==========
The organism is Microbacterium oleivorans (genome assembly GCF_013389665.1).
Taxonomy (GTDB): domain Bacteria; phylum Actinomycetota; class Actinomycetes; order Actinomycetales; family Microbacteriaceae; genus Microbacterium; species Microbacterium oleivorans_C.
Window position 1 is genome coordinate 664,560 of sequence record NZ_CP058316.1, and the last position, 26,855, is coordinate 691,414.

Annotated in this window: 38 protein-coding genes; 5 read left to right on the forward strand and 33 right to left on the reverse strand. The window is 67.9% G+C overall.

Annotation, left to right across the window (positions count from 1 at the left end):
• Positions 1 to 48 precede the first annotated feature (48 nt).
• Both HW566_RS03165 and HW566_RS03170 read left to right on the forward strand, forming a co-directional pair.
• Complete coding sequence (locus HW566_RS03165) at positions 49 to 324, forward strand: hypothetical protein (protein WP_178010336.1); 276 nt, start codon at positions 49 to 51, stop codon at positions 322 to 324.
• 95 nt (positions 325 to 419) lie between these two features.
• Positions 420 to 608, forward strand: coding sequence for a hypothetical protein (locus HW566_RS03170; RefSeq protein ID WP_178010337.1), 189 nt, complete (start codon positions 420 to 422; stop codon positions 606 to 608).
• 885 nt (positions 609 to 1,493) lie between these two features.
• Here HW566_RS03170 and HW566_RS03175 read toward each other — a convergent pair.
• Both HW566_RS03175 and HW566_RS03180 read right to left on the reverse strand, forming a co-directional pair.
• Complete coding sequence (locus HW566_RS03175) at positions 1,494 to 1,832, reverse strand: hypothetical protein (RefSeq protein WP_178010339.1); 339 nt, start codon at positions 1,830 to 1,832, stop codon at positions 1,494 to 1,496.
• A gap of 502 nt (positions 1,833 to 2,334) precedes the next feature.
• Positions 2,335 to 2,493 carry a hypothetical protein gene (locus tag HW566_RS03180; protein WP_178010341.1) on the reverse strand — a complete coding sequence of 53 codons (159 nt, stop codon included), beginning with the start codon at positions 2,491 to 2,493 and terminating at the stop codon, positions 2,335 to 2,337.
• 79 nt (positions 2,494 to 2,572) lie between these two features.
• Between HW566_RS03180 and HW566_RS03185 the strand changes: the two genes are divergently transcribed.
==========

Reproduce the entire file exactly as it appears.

The organism is Microbacterium oleivorans (genome assembly GCF_013389665.1).
Taxonomy (GTDB): domain Bacteria; phylum Actinomycetota; class Actinomycetes; order Actinomycetales; family Microbacteriaceae; genus Microbacterium; species Microbacterium oleivorans_C.
Window position 1 is genome coordinate 664,560 of sequence record NZ_CP058316.1, and the last position, 26,855, is coordinate 691,414.

Annotated in this window: 38 protein-coding genes; 5 read left to right on the forward strand and 33 right to left on the reverse strand. The window is 67.9% G+C overall.

Annotation, left to right across the window (positions count from 1 at the left end):
• Positions 1 to 48 precede the first annotated feature (48 nt).
• Both HW566_RS03165 and HW566_RS03170 read left to right on the forward strand, forming a co-directional pair.
• Complete coding sequence (locus HW566_RS03165) at positions 49 to 324, forward strand: hypothetical protein (protein WP_178010336.1); 276 nt, start codon at positions 49 to 51, stop codon at positions 322 to 324.
• 95 nt (positions 325 to 419) lie between these two features.
• Positions 420 to 608, forward strand: coding sequence for a hypothetical protein (locus HW566_RS03170; RefSeq protein ID WP_178010337.1), 189 nt, complete (start codon positions 420 to 422; stop codon positions 606 to 608).
• 885 nt (positions 609 to 1,493) lie between these two features.
• Here HW566_RS03170 and HW566_RS03175 read toward each other — a convergent pair.
• Both HW566_RS03175 and HW566_RS03180 read right to left on the reverse strand, forming a co-directional pair.
• Complete coding sequence (locus HW566_RS03175) at positions 1,494 to 1,832, reverse strand: hypothetical protein (RefSeq protein WP_178010339.1); 339 nt, start codon at positions 1,830 to 1,832, stop codon at positions 1,494 to 1,496.
• A gap of 502 nt (positions 1,833 to 2,334) precedes the next feature.
• Positions 2,335 to 2,493 carry a hypothetical protein gene (locus tag HW566_RS03180; protein WP_178010341.1) on the reverse strand — a complete coding sequence of 53 codons (159 nt, stop codon included), beginning with the start codon at positions 2,491 to 2,493 and terminating at the stop codon, positions 2,335 to 2,337.
• 79 nt (positions 2,494 to 2,572) lie between these two features.
• Between HW566_RS03180 and HW566_RS03185 the strand changes: the two genes are divergently transcribed.